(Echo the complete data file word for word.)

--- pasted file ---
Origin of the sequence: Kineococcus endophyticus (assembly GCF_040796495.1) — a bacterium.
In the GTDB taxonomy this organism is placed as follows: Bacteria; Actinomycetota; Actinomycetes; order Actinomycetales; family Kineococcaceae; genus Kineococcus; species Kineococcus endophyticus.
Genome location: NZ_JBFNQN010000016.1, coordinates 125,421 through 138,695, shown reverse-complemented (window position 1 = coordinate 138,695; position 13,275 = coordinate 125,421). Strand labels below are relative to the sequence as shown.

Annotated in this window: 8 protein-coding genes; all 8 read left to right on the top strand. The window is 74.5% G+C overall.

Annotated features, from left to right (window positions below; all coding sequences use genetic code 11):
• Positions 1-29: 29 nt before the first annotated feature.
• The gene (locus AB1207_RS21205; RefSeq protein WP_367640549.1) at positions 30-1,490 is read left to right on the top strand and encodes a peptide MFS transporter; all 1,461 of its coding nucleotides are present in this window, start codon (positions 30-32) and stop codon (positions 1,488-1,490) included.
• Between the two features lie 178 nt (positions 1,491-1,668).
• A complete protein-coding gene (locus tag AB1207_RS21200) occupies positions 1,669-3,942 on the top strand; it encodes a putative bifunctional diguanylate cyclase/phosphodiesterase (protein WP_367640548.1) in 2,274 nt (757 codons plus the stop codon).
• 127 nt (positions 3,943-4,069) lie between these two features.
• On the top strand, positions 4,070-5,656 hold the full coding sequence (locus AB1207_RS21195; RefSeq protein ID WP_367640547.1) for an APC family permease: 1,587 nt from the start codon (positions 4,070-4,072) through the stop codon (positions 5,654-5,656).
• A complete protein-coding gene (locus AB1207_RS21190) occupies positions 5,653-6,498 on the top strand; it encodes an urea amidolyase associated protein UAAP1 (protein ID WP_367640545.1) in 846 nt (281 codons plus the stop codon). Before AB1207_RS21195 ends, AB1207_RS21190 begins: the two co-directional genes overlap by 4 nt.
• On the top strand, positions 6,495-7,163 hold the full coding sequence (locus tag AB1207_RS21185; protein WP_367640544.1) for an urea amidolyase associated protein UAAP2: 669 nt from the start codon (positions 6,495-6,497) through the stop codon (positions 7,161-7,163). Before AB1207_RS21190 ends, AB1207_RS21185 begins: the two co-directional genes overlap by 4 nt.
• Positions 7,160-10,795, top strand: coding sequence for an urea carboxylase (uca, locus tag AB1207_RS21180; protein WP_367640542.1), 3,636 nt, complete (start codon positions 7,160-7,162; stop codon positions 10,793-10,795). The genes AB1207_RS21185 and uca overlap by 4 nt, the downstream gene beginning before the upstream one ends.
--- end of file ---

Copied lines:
Origin of the sequence: Kineococcus endophyticus (assembly GCF_040796495.1) — a bacterium.
In the GTDB taxonomy this organism is placed as follows: Bacteria; Actinomycetota; Actinomycetes; order Actinomycetales; family Kineococcaceae; genus Kineococcus; species Kineococcus endophyticus.
Genome location: NZ_JBFNQN010000016.1, coordinates 125,421 through 138,695, shown reverse-complemented (window position 1 = coordinate 138,695; position 13,275 = coordinate 125,421). Strand labels below are relative to the sequence as shown.

Annotated in this window: 8 protein-coding genes; all 8 read left to right on the top strand. The window is 74.5% G+C overall.

Annotated features, from left to right (window positions below; all coding sequences use genetic code 11):
• Positions 1-29: 29 nt before the first annotated feature.
• The gene (locus AB1207_RS21205; RefSeq protein WP_367640549.1) at positions 30-1,490 is read left to right on the top strand and encodes a peptide MFS transporter; all 1,461 of its coding nucleotides are present in this window, start codon (positions 30-32) and stop codon (positions 1,488-1,490) included.
• Between the two features lie 178 nt (positions 1,491-1,668).
• A complete protein-coding gene (locus tag AB1207_RS21200) occupies positions 1,669-3,942 on the top strand; it encodes a putative bifunctional diguanylate cyclase/phosphodiesterase (protein WP_367640548.1) in 2,274 nt (757 codons plus the stop codon).
• 127 nt (positions 3,943-4,069) lie between these two features.
• On the top strand, positions 4,070-5,656 hold the full coding sequence (locus AB1207_RS21195; RefSeq protein ID WP_367640547.1) for an APC family permease: 1,587 nt from the start codon (positions 4,070-4,072) through the stop codon (positions 5,654-5,656).
• A complete protein-coding gene (locus AB1207_RS21190) occupies positions 5,653-6,498 on the top strand; it encodes an urea amidolyase associated protein UAAP1 (protein ID WP_367640545.1) in 846 nt (281 codons plus the stop codon). Before AB1207_RS21195 ends, AB1207_RS21190 begins: the two co-directional genes overlap by 4 nt.
• On the top strand, positions 6,495-7,163 hold the full coding sequence (locus tag AB1207_RS21185; protein WP_367640544.1) for an urea amidolyase associated protein UAAP2: 669 nt from the start codon (positions 6,495-6,497) through the stop codon (positions 7,161-7,163). Before AB1207_RS21190 ends, AB1207_RS21185 begins: the two co-directional genes overlap by 4 nt.
• Positions 7,160-10,795, top strand: coding sequence for an urea carboxylase (uca, locus tag AB1207_RS21180; protein WP_367640542.1), 3,636 nt, complete (start codon positions 7,160-7,162; stop codon positions 10,793-10,795). The genes AB1207_RS21185 and uca overlap by 4 nt, the downstream gene beginning before the upstream one ends.